Is secondhand stress real?
Meetings with your wound-up boss. Talking to your high-strung partner. Helping your anxious child get through homework. You start these interactions calm, cool, and collected but end them tense and troubled. That’s because other people’s stress can turn into your stress.
Research has found that through a process called emotional contagion we can catch other people’s emotions, says Pelin Kesebir, PhD, an Assistant Scientist at the University of Wisconsin-Madison Center for Healthy Minds.
“We are really susceptible to other people’s emotions,” says Kesebir. “And especially negative emotions are easier to catch than positive emotions.”
How we catch stress
Just how does secondhand stress get transmitted? In emotional contagion, two physiological responses occur simultaneously, says Kesebir, a social psychologist who studies happiness.
Here’s what happens. During face-to-face interactions, you absorb the other person’s emotions through a process called facial mimicry, or automatic mimicry, says Kesebir. When you interact with someone else, you unconsciously mimic his or her facial expressions, posture, or movements.
Facial mimicry, in turn, creates what’s known as facial feedback. “For example, somebody you are talking to is stressed out and is furrowing his or her brow, and you unconsciously do that, too,” explains Kesebir. “You get feedback from your muscles, from your movements, so your brain tells you, you are furrowing your brow, so you must be feeling bad.”
Mimicry happens all the time during social interactions, helping us to connect emotionally with one another. “It can also make people interact more smoothly, interact better,” says Kesebir. “If a person is stressed out or unhappy, you process that information. You learn from what’s going on in the outside environment to gauge what your response should be.”
But there is a downside to this process. “There’s evidence that more empathic people—people who have more empathy—they tend to catch those emotions faster. They also engage more in mimicry,” says Kesebir.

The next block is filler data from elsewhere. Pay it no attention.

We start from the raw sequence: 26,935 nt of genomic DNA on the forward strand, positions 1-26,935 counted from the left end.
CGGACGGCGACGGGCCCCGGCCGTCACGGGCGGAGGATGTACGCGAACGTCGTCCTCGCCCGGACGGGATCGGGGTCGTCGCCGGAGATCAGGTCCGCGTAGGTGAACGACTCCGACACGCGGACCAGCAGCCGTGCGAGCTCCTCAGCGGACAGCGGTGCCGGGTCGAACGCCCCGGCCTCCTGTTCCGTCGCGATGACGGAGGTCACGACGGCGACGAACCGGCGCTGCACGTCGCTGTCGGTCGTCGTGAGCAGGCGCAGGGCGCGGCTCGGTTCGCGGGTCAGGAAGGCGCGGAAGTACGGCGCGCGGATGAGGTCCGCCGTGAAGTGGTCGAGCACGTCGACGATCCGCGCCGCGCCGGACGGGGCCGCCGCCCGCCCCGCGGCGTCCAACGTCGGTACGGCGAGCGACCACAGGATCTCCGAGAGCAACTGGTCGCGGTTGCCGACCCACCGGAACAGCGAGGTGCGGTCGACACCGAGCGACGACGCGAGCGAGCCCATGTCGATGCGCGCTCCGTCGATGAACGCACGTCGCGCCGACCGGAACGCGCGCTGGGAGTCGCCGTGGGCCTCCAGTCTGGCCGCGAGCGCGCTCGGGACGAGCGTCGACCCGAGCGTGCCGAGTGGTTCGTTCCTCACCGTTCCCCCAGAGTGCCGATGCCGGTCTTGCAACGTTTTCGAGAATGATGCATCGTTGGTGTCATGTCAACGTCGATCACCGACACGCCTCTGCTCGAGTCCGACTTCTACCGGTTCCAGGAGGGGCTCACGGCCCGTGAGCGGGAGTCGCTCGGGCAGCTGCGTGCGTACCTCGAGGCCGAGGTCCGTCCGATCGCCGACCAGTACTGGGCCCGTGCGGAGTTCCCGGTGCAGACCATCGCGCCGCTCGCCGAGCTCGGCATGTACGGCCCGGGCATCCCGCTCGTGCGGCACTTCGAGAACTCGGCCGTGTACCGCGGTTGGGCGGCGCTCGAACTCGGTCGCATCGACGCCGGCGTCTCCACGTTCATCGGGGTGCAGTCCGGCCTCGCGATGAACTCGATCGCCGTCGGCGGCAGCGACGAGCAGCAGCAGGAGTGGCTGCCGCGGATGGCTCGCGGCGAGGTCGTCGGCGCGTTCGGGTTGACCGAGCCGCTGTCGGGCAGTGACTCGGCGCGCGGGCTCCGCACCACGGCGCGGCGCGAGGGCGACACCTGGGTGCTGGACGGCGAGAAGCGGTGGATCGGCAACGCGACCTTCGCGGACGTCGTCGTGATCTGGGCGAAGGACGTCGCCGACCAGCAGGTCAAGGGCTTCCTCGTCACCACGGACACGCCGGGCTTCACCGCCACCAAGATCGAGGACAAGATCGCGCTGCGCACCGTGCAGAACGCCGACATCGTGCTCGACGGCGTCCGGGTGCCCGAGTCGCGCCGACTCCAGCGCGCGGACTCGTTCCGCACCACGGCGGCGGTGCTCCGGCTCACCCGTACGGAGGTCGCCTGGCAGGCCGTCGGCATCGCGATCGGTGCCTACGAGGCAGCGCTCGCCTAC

Protect yourself from secondhand stress
There are things you can do before, during, and after interacting with stressed out people that can help immunise you against secondhand stress, says psychiatrist Patricia Normand, MD, Director of Wellness and Integrative Health in the Department of Psychiatry at Rush University Medical Center in Chicago.
Before interacting with a stressed-out person, get rid of the idea of changing him or her. “There’s nothing you can do about other people. What you can do is change your capacity to bear that stress and to decide how you want to respond rather than just have an automatic reaction,” says Dr. Normand.
Go into the situation anticipating its effect on you, advises Kesebir. “When you have that awareness, you are fortified against its negative effects to some extent.”
During the interaction, take inventory. “Think about what is happening in the moment, this present stress,” says Dr. Normand. “And realize you have choices about how to respond rather than react automatically.”
Take a moment to pause, whether that’s doing some deep breathing exercises or stepping out of the room for a break. “One of the things that happens with stress is you get caught up in habitual ways you react to the person or the situation. And if you pause and step back, you might be able to go down a different road,” says Dr. Normand. “Your response to it makes the difference on how stressful the situation is for you.”
After you’ve interacted, practice self-care and a form of stress relief that works for you. “Give yourself some nurturing and some comfort,” says Dr. Normand. “Take care of yourself in whatever way you can, so that you’re not sitting in the aftermath of that stressful situation.”
Go over whatever situation you’ve just gone through to learn from it. But don’t simply rehash the experience. “Repeating it over and over again is just a kind of rumination which isn’t going to be helpful,” says Dr. Normand. “Going back to it to think about what you can do differently the next time, that’s different than just ruminating. That could be helpful.”
As an ongoing practice, both Kesebir and Dr. Normand recommend mindfulness training to manage stress in general. To learn to pause effectively, Dr. Normand suggests enrolling in a mindfulness-based stress reduction (MBSR) program. Offered at many hospitals and health centers nationwide, MBSR follows a standard eight-week curriculum using various meditation techniques to cope with stressors in everyday life. If you don’t have time, says Dr. Normand, join a local meditation group instead or read books on mindfulness—anything that teaches you to stay centered during stressful situations.
If someone else’s home or work related stress becomes a chronic problem for you, both Kesebir and Dr. Normand recommend that you evaluate getting out of that situation or relationship. Again, be sure to step back before making a decision. “You want to think about these things when you’re not in the middle of them,” says Normand.